While every company understands the need of protecting its intellectual property, it’s easy to become confused about what sort of intellectual property safeguards. Even prominent publications frequently get it incorrect, reporting that a corporation owns a patent on a word r copyright to a technique or procedure. Here’s a quick guide on distinguishing between copyright, patents, and trademarks.
What Is a Copyright?
Creative creations are protected by copyrights. The intellectual property right in the work itself is copyright, whether it’s a book, a piece of music, a sculpture, an architectural sketch, a movie, a fashion design, or even this article. The author creator owns the copyright (unless it’s work created for hire) as soon as the work is “fixed” – written down, sculptures, recorded, or otherwise set down in an enduring form. You don’t have to do anything other than manufacture something to hold a copyright, yet you will need to register it if you wish to enforce it in court.
Only the copyrighted work’s owner has the authority to make copies, distribute copies, perform, show, or create derivative works.
A copyright is valid for the author’s lifetime plus 70 years (for works made for hire, 95 years from when they are first published). Copyright does not need to be renewed or maintained.
Ideas aren’t protected by copyrights; only the manner you present them is. Copying the Mona Lisa directly would be an infraction if it was still protected by copyright, but anyone could paint a slightly smiling figure in black. Copyright can protect the pattern you print on the back or the purely artistic sculpture of the arms if you design a new chair, but it cannot protect the new type of caster you invented, the unique manufacturing procedure, or the name under which you sell the chair.
What Is a Patent?
Inventions are protected by patents. A patent can be used to protect a novel mousetrap, a new way to create hats, medicine, or anything else that someone can make or do. You must apply for a patent, describe how to create or do what you want to protect, and define exactly what you’ve invented and want to protect, unlike with copyright. A patent is essentially a trade; you provide your knowledge in exchange for a monopoly on the specific use of that information. You don’t have any patent rights unless you receive a patent, and if you don’t apply for one quickly enough, you can miss out. The exclusive right to create, use, or sell the invention protected by the claims of a patent belongs to the patent owner.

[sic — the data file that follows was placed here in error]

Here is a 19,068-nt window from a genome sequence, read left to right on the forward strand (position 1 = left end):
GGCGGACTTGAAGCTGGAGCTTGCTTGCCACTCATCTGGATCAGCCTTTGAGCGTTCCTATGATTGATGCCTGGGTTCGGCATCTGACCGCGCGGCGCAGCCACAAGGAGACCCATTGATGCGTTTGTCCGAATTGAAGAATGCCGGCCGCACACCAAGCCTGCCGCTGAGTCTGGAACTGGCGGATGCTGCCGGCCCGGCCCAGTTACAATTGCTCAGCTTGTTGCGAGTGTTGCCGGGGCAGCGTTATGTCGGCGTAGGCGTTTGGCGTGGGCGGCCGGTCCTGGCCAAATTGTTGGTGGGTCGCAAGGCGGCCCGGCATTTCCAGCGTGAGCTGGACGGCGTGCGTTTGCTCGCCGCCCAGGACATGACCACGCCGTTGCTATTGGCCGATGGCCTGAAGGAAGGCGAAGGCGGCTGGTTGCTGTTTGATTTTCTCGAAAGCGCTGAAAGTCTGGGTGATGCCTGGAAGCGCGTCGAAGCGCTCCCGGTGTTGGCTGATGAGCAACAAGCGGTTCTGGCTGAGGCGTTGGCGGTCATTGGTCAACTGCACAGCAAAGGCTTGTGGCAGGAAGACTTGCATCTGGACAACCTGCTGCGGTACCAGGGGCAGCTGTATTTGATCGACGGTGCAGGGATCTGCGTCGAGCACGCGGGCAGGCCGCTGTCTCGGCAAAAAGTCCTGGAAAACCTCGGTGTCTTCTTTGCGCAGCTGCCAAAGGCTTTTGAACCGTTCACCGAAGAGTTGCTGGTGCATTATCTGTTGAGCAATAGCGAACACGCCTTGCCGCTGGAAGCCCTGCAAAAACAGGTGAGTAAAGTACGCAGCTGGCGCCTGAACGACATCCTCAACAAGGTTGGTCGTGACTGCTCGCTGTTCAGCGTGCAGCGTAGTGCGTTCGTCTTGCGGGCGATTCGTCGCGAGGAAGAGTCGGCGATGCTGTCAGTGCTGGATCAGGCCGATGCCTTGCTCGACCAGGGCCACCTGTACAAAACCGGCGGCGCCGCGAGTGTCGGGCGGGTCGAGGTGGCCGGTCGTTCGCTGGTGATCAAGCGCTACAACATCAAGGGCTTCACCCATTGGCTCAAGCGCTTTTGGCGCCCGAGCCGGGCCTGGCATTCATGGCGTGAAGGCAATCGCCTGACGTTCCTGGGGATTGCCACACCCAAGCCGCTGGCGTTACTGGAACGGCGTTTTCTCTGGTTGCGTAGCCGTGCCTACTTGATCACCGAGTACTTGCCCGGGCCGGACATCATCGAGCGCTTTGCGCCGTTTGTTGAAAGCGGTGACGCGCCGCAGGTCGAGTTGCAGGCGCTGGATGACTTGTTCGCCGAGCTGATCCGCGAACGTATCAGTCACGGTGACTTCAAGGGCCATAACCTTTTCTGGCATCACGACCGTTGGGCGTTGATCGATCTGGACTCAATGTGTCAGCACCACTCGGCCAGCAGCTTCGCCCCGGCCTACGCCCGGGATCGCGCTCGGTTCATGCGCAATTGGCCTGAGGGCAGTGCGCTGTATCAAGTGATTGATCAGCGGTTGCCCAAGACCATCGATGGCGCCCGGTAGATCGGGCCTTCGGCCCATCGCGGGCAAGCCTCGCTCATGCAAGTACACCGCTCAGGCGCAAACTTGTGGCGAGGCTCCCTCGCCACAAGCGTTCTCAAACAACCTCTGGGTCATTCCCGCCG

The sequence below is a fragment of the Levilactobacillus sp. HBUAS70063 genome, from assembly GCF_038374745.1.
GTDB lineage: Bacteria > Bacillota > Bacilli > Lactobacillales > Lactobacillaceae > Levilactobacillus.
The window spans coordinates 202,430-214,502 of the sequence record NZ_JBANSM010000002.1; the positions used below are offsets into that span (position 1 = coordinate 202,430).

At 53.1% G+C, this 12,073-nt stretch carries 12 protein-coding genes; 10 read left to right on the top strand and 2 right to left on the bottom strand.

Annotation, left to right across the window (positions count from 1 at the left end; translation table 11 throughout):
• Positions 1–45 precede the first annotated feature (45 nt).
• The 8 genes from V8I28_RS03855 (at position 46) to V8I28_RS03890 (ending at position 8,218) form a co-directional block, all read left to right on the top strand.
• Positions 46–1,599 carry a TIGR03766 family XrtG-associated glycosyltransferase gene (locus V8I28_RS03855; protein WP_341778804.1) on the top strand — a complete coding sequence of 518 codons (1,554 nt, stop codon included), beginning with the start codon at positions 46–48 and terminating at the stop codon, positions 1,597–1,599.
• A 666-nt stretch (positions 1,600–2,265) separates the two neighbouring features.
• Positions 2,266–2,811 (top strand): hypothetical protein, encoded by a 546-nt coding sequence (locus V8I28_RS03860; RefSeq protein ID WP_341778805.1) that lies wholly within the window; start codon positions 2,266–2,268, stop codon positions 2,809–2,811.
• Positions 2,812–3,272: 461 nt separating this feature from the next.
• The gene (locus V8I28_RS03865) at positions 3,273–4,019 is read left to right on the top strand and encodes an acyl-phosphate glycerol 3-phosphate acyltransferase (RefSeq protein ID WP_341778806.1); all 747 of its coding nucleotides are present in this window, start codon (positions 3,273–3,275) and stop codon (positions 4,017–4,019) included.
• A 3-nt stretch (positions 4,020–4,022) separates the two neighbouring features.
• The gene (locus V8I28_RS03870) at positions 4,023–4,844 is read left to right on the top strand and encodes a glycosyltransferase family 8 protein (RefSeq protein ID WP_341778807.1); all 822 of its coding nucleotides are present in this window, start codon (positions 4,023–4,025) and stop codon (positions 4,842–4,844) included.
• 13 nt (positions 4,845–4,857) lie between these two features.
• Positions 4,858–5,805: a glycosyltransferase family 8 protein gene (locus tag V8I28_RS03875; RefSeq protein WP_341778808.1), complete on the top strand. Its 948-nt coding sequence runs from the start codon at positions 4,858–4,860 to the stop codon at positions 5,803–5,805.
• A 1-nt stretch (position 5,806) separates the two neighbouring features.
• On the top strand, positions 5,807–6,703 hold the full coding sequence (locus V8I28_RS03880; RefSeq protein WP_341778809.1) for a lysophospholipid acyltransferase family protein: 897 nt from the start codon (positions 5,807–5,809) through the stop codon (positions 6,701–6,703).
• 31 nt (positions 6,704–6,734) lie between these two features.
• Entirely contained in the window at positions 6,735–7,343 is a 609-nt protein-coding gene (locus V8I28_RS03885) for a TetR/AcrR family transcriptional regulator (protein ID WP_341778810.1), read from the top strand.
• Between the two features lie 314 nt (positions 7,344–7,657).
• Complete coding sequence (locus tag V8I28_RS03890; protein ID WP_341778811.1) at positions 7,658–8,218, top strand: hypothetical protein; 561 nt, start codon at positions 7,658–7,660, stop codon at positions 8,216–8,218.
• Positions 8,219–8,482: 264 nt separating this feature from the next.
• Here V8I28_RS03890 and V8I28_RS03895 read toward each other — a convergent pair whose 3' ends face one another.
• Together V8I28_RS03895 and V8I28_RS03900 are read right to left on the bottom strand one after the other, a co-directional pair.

A Patent can last for up to 20 years after filing, but it must be maintained or it will expire prematurely.
Plant patents, which cover the right to reproduce a plant, and design patents, which protect the attractive look of a product, are also available. When someone mentions a patent or says a product is “patented”, they are usually referring to utility patents, which protect inventions.
Because patents are both time-sensitive and intricate, you should contact a patent attorney as soon as possible if you have invented something. To return to the new chair example, a utility patent may protect the new caster or manufacturing procedure, as well as a lift mechanism you devised, while a design patent could protect the chair’s overall appearance.
What Is a Trademark?
Symbols and identifiers are protected by trademarks. A trademark can be anything that identifies the source of a product or service to consumers. A trademark can be a name (Nike) or a symbol (the McDonald’s Golden Arches), but it can also be the shape of a product (Goldfish crackers) or its packaging (the Coca-Cola bottle), or even a color (Tiffany blue) or sound (the McDonald’s Golden Arches) (the NBC chime). You have trademark rights as soon as you use a specific mark to identify your goods or services, but it’s always a good idea to register your trademark to ensure that your rights are fully protected.
If you keep using a trademark, it can last a lifetime, and some are hundreds of years old. However, trademark registrations in the United States must be renewed every ten years by demonstrating ongoing usage.
Trademarks only protect identifiers, not any functional or beneficial attribute, whether it is required or simply improves a product. You can’t stop other coffee shops from calling their coffee, coffee, because trademarks don’t protect generic names. To return to the chair one last time, the brand name you chose to advertise it under, as well as a logo stamp on the chair itself, would be a trademark.